A week before the wedding
The big day is getting closer! Here’s how to ensure your skin stays bright, and your brain stays sane:
- Enhance your beauty regimen with relaxing baths and moisturizing masks to make sure your skin is relaxed.
- Every morning start the day with your favorite exercise, stretching or fitness set. Physical exercise improves blood circulation and helps to maintain mental peace and feeling of being healthy and centered.
- If you’re planning to use henna to strengthen the look of your eyebrows or eyelashes, one week out is the perfect time. You don’t want to do it, say, two days before the wedding because the immediate effect is too dramatic.
- If you want to get rid of unwanted hair on the body or face, your hair removal appointment should be roughly 7 days in advance. This will give time for your skin to calm again, or heal any irritation that arises.
- Impulsive decisions, especially in the beauty department. This means anything from a change of hair color, to a gel manicure if you’ve never tried it before. If you don’t like the outcome, all you’ve done it add unnecessary stress to your wedding week.
- Overdoing it at the bachelorette party. If your sendoff from singleness is 7-10 days before the wedding, be mindful that lack of sleep, extra alcohol and too much physical exertion can darken undereye circles, dry out skin, or cause pulled muscles, twisted ankles and all other sorts of mishaps you’d rather not be dealing with the week of your wedding.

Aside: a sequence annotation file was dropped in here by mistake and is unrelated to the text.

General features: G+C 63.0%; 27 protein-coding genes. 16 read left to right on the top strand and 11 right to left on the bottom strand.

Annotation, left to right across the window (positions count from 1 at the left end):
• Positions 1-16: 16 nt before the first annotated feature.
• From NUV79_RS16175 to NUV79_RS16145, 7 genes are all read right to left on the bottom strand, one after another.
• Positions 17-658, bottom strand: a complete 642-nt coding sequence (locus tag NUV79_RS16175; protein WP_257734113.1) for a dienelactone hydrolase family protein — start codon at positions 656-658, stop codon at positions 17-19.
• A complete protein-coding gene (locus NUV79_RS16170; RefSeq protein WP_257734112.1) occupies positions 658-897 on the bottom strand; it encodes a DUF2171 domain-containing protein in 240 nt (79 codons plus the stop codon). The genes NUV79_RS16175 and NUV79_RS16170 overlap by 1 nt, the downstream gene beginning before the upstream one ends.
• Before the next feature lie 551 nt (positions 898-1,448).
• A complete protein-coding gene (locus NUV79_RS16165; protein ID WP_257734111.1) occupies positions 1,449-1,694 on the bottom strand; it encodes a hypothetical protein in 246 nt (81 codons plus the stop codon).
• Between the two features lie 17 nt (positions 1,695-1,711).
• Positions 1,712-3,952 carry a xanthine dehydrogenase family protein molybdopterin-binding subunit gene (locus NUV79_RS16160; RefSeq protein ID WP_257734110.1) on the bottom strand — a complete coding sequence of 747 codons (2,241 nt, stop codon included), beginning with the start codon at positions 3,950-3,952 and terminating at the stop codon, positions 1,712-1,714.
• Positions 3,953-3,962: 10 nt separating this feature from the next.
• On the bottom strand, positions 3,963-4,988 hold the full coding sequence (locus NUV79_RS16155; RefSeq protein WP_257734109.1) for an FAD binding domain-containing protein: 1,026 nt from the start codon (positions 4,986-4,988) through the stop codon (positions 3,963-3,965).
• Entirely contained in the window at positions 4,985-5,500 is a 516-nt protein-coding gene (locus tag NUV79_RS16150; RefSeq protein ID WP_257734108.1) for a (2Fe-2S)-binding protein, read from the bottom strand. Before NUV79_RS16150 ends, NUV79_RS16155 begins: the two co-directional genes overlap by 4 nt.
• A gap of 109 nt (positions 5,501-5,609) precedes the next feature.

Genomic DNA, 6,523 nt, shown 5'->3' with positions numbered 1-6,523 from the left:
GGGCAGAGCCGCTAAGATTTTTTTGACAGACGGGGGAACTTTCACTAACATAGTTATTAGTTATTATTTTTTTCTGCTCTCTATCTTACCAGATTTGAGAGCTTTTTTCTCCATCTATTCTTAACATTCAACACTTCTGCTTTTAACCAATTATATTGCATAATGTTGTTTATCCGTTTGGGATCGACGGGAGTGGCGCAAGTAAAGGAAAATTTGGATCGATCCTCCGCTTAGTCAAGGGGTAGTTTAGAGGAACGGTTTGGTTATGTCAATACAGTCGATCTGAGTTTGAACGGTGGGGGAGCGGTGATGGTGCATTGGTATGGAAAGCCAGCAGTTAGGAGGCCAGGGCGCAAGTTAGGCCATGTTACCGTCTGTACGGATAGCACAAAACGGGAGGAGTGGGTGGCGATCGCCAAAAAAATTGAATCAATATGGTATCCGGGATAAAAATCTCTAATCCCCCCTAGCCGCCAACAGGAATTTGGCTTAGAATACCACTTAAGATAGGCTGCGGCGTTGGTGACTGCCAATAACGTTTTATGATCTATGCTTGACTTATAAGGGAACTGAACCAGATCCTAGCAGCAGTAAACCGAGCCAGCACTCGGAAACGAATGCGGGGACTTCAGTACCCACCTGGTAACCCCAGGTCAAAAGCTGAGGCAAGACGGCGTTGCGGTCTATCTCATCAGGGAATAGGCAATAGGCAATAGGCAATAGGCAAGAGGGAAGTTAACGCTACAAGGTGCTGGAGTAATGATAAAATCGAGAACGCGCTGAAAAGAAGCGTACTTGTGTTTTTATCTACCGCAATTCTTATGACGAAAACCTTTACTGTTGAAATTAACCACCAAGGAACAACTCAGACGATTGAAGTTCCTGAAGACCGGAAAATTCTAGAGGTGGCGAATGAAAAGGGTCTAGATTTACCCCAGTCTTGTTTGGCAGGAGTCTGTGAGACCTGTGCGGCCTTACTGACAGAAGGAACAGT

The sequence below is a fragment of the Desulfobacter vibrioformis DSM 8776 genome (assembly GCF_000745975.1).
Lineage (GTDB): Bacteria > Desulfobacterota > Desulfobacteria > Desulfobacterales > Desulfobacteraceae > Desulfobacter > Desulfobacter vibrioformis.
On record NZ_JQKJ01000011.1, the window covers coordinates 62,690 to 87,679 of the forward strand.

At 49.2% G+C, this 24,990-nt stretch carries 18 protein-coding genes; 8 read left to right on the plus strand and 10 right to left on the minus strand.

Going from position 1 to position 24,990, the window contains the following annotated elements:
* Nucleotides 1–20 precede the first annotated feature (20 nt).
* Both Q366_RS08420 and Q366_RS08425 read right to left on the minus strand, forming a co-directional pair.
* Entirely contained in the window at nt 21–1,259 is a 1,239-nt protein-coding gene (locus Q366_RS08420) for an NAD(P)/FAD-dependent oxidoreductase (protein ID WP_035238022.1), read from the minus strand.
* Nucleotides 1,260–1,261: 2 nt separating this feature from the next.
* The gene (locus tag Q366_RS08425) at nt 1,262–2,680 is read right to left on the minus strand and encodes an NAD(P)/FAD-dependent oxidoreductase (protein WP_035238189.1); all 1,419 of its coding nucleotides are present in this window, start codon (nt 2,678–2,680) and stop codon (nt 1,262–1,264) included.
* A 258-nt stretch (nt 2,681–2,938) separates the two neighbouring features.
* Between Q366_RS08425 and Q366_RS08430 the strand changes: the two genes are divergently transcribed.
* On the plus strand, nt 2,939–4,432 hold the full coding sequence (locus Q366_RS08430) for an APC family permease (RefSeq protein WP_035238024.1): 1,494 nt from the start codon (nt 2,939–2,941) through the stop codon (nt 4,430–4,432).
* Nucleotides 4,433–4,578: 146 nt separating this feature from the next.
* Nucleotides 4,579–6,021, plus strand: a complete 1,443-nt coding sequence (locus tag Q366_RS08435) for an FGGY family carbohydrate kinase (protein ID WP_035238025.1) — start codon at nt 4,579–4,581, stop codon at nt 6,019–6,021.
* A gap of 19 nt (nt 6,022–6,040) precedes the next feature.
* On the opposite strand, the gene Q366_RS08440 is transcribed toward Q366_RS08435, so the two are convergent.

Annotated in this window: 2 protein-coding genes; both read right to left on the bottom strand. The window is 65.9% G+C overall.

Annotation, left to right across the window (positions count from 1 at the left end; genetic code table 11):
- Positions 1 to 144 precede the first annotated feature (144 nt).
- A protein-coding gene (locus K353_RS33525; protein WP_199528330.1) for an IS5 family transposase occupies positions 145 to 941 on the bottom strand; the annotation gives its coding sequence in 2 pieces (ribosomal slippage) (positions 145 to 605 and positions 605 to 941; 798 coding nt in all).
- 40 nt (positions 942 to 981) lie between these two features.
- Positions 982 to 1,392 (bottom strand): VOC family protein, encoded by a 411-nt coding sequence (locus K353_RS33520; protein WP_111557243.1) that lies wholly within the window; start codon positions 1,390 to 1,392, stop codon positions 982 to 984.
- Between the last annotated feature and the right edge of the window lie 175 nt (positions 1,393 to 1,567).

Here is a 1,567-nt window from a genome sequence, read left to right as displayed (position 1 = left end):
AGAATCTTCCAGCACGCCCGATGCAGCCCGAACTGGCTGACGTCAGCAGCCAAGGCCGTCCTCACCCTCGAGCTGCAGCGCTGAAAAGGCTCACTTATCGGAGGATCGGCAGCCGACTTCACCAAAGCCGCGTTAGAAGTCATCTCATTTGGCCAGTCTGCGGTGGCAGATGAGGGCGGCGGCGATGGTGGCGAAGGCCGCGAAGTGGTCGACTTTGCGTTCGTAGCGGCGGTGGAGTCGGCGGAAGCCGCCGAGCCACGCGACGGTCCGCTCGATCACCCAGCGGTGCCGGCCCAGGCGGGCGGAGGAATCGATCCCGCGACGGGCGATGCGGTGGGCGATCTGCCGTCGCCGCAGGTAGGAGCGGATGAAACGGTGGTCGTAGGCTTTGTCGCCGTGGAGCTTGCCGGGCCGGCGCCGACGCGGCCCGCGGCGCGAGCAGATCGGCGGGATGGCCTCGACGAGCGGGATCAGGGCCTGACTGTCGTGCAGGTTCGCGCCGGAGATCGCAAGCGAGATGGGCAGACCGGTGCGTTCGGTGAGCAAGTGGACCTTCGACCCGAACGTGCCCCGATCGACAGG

- The use of untested skincare products, for one very simple reason: They can cause allergic reactions.
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On the wedding day
The day you’ve been waiting for has finally arrived! Follow the plan and remember to breathe.
- Use a revitalizing mask (one that you’ve already tested) before you put on makeup. If your skin tends to run dry, put on a very light application of unscented daily moisturizer early in the morning, at least an hour before makeup starts.
- Most professional hair and makeup teams will advise you to make your appointment early in the morning for an afternoon wedding, but just in case they let you choose the timing: don’t leave it for the last minute. Makeup and hair always take longer than you think.
- Take care not to let the little things cause you stress, and ask others to handle small hiccups like a bridesmaid’s stuck zipper, the lunch food order, or making sure the limos will arrive on time. These are all tasks that can be delegated to someone else so that you can relax.
- Making last minute changes to your makeup plan right before the wedding starts, such as a different lip shade, bigger lashes, or a totally different ‘do. Sticking to the beauty plan you’ve worked on for weeks is almost always a better idea than anything you may decide in the heat of the moment.
This article was originally published in the Polish edition of Aleteia.